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Air India’s flight safety chief suspended by DGCA over lapses

After reviewing the responses to the show cause notices, the DGCA has directed Air India not to assign audits, surveillance, or spot checks related to DGCA compliance to the specific auditor involved in the perfunctory inspections, as these actions demonstrated a lack of diligence. Additionally, the Chief of Flight Safety at Air India has been suspended for a one-month period due to the established lapses

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New Delhi: The Directorate General of Civil Aviation (DGCA) has suspended the Chief of Flight Safety at Air India for one month following lapses identified during a surveillance audit conducted in July. The DGCA’s audit focused on internal audit processes, accident prevention measures, and the availability of necessary technical personnel.

During the audit, deficiencies were identified in Air India’s accident prevention efforts and the availability of technical personnel as required by the approved Flight Safety Manual and relevant Civil Aviation Requirements. Additionally, some internal audits and spot checks conducted by Air India were found to be perfunctory and not in line with regulatory requirements.

In response to these findings, the DGCA requested Air India to submit a report detailing the actions taken to address the issues. Subsequently, show-cause notices were issued to individuals in relevant positions within the airline.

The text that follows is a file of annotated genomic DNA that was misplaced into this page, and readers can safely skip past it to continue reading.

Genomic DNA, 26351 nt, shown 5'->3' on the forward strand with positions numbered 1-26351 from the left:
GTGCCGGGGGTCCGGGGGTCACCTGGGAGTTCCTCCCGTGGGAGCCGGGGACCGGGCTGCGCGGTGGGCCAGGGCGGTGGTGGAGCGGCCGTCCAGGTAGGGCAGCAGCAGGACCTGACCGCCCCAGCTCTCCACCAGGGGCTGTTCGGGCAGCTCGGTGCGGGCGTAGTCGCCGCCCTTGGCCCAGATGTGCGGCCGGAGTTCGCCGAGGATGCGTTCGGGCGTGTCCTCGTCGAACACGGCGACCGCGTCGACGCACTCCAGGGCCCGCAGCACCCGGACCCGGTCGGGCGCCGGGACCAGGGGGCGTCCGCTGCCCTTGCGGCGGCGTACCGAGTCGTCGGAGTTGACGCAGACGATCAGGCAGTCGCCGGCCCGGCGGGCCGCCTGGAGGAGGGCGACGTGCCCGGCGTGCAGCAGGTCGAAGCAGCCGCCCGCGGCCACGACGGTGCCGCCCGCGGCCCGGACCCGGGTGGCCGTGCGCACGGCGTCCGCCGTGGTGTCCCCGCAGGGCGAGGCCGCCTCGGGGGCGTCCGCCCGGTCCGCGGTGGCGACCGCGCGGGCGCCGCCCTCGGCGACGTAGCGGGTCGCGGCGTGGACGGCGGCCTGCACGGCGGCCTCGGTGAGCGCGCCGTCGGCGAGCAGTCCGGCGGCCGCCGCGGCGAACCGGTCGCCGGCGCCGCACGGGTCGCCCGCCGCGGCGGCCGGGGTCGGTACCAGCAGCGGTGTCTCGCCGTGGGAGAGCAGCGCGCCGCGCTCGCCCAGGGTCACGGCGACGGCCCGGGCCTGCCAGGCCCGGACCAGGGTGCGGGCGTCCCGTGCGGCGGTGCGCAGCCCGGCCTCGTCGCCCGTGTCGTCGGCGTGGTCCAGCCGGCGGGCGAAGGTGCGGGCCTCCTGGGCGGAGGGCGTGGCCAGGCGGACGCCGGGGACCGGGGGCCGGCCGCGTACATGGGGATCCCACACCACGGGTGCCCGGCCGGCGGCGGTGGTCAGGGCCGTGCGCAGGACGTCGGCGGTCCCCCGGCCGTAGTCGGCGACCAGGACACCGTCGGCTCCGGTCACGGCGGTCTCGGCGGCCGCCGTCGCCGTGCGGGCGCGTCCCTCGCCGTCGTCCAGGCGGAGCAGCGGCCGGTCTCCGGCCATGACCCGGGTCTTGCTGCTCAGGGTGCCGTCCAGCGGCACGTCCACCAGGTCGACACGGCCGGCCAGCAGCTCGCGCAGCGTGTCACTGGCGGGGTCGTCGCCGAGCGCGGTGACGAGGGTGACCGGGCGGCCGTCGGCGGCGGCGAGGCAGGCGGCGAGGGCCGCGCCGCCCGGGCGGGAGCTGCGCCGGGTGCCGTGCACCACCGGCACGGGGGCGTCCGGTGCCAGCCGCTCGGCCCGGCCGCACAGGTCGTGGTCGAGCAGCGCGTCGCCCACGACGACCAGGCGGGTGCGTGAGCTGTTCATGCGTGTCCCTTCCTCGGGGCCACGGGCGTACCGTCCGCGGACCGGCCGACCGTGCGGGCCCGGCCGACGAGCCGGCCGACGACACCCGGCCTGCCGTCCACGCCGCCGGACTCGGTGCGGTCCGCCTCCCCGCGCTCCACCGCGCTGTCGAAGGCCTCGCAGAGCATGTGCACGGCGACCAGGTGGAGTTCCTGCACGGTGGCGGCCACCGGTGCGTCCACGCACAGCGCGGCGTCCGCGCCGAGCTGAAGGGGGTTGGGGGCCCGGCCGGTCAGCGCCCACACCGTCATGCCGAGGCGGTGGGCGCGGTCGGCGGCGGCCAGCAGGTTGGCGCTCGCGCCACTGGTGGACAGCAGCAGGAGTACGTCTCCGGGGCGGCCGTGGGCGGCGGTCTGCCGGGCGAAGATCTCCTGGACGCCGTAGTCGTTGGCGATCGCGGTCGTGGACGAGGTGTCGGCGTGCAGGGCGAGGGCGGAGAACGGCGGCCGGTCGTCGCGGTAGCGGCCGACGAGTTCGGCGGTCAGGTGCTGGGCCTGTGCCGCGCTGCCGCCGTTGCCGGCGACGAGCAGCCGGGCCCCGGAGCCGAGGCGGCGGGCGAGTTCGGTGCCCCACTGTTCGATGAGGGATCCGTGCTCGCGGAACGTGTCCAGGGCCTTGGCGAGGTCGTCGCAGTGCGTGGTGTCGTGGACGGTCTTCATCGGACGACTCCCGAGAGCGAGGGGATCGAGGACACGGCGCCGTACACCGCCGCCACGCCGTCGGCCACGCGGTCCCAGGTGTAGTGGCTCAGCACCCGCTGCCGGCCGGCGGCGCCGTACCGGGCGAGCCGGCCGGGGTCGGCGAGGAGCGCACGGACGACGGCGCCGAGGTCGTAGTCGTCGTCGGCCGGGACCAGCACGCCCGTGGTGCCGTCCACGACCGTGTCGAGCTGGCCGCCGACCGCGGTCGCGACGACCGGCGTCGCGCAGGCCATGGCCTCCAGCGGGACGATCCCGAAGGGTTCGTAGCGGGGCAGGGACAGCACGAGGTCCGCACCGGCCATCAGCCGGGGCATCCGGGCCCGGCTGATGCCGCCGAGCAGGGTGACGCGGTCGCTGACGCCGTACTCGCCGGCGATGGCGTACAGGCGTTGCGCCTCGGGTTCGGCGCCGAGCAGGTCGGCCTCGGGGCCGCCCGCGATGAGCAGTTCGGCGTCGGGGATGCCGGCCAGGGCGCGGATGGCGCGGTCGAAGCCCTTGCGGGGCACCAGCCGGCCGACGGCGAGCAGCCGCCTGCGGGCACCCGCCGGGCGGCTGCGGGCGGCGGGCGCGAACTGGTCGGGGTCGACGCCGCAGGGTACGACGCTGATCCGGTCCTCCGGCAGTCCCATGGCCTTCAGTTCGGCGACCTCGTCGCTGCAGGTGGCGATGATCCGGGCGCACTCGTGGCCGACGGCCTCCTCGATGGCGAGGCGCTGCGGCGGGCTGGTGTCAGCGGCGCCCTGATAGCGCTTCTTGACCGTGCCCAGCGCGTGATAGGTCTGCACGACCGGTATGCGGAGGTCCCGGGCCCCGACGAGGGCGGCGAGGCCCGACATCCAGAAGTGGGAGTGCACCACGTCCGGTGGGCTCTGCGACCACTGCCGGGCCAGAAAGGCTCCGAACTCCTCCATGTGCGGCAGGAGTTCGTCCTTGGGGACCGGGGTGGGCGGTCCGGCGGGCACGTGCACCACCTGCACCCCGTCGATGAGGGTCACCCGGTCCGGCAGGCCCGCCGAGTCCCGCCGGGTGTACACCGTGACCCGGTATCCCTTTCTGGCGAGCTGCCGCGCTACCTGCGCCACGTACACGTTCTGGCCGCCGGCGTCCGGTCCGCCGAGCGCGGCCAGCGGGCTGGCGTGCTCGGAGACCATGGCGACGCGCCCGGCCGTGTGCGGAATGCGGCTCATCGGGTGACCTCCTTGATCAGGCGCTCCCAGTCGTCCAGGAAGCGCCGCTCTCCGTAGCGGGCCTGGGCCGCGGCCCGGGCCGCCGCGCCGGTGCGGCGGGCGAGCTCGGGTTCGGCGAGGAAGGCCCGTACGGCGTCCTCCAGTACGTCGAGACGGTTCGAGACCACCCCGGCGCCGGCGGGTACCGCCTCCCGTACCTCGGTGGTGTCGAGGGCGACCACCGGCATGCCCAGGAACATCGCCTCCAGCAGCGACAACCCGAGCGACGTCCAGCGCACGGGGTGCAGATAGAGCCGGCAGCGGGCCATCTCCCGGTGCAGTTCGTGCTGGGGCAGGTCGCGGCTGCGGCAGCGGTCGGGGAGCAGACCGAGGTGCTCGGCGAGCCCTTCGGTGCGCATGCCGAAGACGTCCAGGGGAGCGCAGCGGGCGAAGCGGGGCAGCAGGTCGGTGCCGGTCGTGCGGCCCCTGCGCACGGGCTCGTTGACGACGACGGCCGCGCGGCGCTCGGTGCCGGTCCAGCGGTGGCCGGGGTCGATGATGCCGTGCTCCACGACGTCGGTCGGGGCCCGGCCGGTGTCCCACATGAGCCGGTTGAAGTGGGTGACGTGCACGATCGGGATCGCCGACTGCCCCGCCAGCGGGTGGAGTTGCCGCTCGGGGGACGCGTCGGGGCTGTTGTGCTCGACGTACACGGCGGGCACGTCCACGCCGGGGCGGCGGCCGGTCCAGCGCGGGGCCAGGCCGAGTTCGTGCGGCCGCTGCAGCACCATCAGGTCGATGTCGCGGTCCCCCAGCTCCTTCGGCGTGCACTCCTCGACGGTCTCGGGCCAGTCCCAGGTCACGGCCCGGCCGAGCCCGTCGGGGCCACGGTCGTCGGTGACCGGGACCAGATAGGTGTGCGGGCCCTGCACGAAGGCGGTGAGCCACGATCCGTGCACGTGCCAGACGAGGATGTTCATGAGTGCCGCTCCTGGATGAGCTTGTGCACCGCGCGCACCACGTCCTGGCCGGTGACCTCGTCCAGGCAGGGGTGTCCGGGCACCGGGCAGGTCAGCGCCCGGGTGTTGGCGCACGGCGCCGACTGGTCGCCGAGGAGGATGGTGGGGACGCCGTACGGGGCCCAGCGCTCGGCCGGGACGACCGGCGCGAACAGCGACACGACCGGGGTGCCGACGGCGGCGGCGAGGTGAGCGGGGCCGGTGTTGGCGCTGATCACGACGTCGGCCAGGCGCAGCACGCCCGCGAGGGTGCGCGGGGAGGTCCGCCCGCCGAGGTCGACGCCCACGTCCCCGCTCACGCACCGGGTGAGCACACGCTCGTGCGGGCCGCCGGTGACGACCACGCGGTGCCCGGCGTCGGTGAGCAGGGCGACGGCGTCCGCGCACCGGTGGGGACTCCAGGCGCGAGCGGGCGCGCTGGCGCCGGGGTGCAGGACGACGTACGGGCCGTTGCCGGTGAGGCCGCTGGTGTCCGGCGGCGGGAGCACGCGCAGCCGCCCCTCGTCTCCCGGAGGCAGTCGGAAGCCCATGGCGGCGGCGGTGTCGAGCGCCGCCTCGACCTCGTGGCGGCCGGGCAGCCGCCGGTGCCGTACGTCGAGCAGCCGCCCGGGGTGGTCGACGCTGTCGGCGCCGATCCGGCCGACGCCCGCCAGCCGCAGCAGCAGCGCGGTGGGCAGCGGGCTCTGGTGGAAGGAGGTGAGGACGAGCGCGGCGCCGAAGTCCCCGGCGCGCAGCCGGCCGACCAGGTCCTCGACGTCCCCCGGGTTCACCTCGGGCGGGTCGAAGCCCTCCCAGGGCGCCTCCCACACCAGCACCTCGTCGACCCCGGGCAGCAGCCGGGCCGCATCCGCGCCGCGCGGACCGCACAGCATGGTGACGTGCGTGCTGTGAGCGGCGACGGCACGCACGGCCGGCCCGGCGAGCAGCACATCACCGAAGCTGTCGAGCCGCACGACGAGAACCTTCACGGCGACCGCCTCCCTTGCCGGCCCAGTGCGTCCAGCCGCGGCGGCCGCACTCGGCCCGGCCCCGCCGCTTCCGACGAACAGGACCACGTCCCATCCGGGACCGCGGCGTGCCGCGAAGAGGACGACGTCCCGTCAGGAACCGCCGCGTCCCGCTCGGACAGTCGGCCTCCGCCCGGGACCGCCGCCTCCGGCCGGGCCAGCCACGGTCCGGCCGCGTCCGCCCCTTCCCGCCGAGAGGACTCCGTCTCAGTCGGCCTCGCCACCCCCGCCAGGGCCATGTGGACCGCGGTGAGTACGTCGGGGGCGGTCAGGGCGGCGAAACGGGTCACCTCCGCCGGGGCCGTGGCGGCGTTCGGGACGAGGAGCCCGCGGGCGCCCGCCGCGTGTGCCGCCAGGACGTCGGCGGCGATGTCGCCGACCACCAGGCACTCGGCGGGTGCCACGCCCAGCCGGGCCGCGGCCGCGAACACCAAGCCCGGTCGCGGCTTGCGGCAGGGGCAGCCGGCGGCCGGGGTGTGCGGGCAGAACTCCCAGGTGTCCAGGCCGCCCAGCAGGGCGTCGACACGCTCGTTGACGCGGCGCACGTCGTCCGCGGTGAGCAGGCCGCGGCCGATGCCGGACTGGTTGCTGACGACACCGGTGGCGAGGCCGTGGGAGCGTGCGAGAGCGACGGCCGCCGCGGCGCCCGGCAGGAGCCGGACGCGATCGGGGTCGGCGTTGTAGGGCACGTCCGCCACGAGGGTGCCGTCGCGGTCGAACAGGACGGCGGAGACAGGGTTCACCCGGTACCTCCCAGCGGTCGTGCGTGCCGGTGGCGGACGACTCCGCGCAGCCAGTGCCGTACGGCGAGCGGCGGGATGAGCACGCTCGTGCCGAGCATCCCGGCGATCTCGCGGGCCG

After reviewing the responses to the show cause notices, the DGCA has directed Air India not to assign audits, surveillance, or spot checks related to DGCA compliance to the specific auditor involved in the perfunctory inspections, as these actions demonstrated a lack of diligence. Additionally, the Chief of Flight Safety at Air India has been suspended for a one-month period due to the established lapses.

This is not the first instance of Air India facing regulatory scrutiny. Earlier, the DGCA had instructed the airline not to operate its pilot training facilities in Hyderabad and Mumbai for Airbus and Boeing aircraft, respectively, although conditional approval was later granted.

The airline had also faced allegations of forging reports of spot checks that were never conducted. Subsequent cross-verification with CCTV footage revealed that 13 spot checks reported as completed in Delhi, Mumbai, and Goa had not actually taken place, and falsified reports were submitted when requested by the DGCA.

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